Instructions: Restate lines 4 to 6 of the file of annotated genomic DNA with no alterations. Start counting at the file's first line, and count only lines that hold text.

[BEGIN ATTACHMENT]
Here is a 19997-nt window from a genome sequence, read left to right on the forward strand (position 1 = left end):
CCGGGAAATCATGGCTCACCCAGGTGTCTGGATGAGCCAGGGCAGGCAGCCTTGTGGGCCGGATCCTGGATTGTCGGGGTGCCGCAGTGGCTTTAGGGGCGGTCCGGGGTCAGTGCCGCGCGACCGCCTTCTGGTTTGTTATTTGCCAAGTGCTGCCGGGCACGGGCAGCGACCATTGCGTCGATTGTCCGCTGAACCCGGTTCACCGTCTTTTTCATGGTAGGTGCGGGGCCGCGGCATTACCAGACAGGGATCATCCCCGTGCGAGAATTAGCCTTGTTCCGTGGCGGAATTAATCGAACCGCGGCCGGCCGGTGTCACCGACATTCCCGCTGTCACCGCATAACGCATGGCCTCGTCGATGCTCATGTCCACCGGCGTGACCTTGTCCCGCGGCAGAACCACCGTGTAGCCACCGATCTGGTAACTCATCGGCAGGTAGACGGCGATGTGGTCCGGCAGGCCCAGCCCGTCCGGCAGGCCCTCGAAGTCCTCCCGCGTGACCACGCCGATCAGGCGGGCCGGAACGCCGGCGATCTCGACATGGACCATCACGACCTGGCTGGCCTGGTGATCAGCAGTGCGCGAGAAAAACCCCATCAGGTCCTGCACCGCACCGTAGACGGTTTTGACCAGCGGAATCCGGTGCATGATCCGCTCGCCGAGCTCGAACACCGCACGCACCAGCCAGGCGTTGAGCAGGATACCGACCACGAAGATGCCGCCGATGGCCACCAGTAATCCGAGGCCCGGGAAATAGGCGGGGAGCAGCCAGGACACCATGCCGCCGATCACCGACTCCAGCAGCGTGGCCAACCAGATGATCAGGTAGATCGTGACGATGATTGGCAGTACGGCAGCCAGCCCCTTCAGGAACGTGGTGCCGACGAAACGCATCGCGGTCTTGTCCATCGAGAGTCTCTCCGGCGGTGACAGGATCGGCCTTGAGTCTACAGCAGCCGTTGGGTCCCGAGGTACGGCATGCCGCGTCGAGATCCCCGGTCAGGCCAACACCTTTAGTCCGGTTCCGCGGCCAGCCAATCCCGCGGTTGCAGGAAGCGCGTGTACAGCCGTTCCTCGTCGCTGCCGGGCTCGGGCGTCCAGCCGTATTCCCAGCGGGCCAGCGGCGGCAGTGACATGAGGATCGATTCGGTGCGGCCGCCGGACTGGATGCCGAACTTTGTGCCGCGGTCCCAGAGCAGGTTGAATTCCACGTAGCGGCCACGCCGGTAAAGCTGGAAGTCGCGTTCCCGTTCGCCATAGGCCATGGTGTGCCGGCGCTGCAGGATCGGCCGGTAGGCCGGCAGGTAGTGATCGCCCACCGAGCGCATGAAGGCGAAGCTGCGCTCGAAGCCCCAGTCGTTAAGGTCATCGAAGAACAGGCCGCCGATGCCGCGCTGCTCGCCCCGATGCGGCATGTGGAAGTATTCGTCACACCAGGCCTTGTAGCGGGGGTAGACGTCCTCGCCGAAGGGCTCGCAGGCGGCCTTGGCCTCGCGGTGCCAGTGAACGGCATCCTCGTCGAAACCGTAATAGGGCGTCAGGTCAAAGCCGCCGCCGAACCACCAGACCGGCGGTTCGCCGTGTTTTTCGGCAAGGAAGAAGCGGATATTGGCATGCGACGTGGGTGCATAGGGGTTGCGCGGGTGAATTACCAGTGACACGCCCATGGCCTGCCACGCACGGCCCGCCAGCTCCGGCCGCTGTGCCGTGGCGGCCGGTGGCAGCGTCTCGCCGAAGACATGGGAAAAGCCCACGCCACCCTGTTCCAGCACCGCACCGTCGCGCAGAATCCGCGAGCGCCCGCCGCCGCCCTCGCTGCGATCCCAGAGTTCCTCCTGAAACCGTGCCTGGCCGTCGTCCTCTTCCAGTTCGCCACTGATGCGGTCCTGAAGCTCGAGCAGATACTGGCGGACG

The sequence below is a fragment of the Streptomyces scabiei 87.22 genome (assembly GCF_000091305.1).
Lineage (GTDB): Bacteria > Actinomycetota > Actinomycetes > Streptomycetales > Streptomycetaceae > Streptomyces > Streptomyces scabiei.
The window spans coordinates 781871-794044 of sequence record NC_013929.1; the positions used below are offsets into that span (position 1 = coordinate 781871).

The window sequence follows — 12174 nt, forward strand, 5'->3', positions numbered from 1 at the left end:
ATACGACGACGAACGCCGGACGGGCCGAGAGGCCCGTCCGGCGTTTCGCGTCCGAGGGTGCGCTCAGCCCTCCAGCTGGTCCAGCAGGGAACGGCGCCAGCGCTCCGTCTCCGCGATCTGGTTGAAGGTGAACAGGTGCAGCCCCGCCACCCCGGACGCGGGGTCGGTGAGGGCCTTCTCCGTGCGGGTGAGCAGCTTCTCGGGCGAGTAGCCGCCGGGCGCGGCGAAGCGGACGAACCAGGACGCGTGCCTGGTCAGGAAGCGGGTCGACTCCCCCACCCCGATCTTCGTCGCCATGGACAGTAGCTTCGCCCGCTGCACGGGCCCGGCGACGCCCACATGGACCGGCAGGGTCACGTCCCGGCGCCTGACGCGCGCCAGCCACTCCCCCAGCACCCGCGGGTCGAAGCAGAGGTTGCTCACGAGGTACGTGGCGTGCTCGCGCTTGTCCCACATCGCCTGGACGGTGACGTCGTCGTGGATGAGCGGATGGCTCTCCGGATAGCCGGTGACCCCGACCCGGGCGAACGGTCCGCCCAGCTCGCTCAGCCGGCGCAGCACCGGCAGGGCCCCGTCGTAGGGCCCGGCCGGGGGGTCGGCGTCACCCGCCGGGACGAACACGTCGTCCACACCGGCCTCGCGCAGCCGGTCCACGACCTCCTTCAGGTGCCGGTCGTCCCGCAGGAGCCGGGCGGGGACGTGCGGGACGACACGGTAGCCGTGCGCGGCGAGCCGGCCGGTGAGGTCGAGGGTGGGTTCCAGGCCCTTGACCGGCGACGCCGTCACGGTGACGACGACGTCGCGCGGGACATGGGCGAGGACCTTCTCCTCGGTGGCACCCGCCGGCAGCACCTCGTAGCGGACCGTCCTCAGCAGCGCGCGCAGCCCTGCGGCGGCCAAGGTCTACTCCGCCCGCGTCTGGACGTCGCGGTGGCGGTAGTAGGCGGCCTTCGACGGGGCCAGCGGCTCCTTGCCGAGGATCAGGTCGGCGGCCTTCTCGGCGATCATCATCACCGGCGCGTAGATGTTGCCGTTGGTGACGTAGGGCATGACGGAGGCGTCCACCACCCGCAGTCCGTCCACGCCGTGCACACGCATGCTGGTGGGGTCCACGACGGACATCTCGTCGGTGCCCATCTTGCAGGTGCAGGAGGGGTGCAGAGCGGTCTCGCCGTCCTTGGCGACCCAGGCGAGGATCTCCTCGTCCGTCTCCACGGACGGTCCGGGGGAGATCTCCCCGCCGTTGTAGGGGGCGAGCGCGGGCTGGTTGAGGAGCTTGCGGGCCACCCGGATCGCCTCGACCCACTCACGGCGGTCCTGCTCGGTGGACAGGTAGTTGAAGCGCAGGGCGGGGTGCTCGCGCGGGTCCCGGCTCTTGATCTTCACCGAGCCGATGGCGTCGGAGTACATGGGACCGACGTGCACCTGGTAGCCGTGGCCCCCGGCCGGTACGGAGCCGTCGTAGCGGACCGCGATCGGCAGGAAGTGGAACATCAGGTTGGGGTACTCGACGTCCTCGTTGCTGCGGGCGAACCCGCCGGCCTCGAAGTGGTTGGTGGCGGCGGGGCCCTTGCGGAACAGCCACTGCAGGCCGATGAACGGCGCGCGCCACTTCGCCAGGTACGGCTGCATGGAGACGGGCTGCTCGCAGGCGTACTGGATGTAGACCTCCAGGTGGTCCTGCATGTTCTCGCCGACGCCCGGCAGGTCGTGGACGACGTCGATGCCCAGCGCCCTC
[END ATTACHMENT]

Lineage (GTDB): Bacteria > Actinomycetota > Actinomycetes > Streptomycetales > Streptomycetaceae > Streptomyces > Streptomyces scabiei.
The window spans coordinates 781871-794044 of sequence record NC_013929.1; the positions used below are offsets into that span (position 1 = coordinate 781871).

The window sequence follows — 12174 nt, forward strand, 5'->3', positions numbered from 1 at the left end: